GENERAL SANTOS CITY — A Regional Trial Court (RTC) has granted a quo warranto petition seeking the removal of incumbent Koronadal City Mayor Eliordo Ogena due to an administrative conviction decided by the Supreme Court (SC) in 2016.
In a six-page decision issued on Thursday (March 5), RTC Branch 42 Judge Jordan Reyes ruled to disqualify Ogena from holding office as his candidacy for mayor in the May 13, 2019 elections should have been nullified after being found guilty by the SC for an administrative offense involving moral turpitude.
The court found the mayor-elect guilty of “unlawfully holding and exercising the office of the mayor of Koronadal City” and declared him “ousted and removed”.
“The position of the Office of the Mayor of Koronadal City is hereby declared vacant,” the court ruled.
Incumbent Koronadal City Vice Mayor Peter Miguel filed quo warranto petition in August last year, questioning Ogena’s qualification as mayoral candidate.
Miguel, a former three-term mayor of Koronadal City, argued that Ogena was ineligible to run for mayor based on Section 40 of the Local Government Code of 1991, which sets the grounds for disqualification of those running for local elective posts.
He said Ogena, a lawyer, was deemed disqualified under Section 40a as he was found guilty and “sentenced by final judgment of an offense involving moral turpitude” by the Supreme Court.
The SC decision, which was issued on Feb. 2, 2016, stemmed from a complaint filed in 2006 against Ogena before the Integrated Bar of the Philippines for falsification of documents over a land-related case.
The High Court said Ogena was negligent in the performance of his duty as a notary public for failing to “require the personal presence of the signatories of the documents and proceeded to notarize the aforementioned documents without the signatures of all the parties”.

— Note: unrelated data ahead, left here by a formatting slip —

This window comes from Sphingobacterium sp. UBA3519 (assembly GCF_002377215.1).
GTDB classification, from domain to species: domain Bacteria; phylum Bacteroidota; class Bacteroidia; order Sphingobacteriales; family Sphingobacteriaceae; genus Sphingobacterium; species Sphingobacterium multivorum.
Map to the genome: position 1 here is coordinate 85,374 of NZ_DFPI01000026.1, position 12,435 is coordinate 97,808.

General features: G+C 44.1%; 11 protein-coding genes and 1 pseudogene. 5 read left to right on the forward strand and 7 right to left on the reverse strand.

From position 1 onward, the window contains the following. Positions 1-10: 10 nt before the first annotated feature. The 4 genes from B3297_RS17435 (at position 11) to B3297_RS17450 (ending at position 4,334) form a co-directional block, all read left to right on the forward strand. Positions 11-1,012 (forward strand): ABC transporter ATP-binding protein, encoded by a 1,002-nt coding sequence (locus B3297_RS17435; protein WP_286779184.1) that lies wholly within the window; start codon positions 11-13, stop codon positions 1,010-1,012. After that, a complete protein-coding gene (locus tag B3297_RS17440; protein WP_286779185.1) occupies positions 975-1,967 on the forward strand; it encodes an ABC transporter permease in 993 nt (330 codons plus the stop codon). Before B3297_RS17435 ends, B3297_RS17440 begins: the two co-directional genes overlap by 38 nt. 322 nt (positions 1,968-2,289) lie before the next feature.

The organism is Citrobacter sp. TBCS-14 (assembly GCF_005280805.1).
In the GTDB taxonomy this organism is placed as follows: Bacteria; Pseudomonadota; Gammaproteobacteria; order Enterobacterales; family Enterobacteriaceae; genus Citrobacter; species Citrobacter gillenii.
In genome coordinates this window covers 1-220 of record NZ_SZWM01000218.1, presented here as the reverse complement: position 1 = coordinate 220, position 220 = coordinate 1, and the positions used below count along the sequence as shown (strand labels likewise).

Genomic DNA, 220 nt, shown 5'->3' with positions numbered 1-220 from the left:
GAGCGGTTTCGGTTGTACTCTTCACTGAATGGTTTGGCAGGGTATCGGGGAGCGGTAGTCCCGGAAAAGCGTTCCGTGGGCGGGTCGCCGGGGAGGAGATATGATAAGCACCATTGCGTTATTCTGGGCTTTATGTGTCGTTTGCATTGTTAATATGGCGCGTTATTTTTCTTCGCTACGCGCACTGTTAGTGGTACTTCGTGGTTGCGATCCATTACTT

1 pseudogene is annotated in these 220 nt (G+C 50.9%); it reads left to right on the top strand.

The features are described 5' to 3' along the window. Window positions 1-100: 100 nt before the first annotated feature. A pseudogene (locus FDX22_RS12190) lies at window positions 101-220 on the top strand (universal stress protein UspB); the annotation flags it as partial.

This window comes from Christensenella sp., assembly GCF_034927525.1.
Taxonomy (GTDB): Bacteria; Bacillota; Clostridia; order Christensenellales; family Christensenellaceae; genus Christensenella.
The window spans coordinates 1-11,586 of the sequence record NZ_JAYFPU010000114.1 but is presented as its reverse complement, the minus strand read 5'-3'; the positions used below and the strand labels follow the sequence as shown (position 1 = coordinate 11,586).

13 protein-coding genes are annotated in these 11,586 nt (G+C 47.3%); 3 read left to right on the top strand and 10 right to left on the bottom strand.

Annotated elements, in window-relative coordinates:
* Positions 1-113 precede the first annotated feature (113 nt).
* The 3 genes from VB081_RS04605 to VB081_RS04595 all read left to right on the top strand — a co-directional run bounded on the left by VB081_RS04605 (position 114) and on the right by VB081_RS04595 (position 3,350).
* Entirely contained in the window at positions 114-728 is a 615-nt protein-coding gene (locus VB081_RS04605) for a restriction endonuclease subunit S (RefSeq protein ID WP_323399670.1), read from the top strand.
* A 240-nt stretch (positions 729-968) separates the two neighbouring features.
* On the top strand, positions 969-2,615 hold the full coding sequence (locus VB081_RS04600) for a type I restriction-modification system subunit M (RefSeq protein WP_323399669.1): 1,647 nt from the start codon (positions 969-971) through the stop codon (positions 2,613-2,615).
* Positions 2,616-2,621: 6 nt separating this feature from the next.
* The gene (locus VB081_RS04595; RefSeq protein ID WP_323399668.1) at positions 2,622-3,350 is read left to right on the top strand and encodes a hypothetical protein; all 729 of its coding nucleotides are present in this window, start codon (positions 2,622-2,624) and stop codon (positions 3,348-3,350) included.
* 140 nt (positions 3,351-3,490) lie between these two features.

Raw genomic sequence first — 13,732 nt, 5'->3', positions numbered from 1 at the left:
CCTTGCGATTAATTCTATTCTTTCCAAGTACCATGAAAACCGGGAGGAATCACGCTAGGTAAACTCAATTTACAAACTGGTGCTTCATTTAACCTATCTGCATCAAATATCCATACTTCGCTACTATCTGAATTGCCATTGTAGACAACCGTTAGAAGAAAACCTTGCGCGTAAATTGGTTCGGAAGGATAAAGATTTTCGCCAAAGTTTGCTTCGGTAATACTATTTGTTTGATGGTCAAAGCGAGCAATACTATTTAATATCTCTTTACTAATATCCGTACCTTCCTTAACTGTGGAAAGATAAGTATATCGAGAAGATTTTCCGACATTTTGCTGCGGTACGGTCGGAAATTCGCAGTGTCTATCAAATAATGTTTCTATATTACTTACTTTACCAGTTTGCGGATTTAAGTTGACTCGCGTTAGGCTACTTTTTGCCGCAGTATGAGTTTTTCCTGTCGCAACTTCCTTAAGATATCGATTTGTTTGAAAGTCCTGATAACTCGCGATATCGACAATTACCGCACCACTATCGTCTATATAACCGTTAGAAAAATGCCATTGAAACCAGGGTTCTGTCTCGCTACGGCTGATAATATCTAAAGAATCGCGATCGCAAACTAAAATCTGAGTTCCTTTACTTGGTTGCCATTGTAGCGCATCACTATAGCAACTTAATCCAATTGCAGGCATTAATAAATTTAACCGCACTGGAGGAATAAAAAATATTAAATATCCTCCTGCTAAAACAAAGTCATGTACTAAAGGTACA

It said the accused failed to “comply with the most basic function that a notary public must do — to require the parties to present their residence certificates or any other document to prove their identities”.
The court said Ogena was “liable for such negligence, not only as a notary public but also as a lawyer” and had “engaged in unlawful, dishonest, immoral or deceitful conduct”. He was suspended by the SC from practicing law for two years and permanently barred from being commissioned as a notary public.
In his defense, Ogena said his disqualification from being a notary public and the administrative sanction issued by the High Court did not constitute moral turpitude.
He said the administrative penalty meted by the SC did not bar him from running for any elective position.
“In the meantime, our residents should not worry because I am still the mayor. This is not final and executory,” he said.
In a radio interview, Miguel also urged residents to remain calm and refrain from overreacting or resorting to violence over the matter.
“We are following the (legal) processes and will not force this. It should be business as usual (at the city government),” he said. (PNA)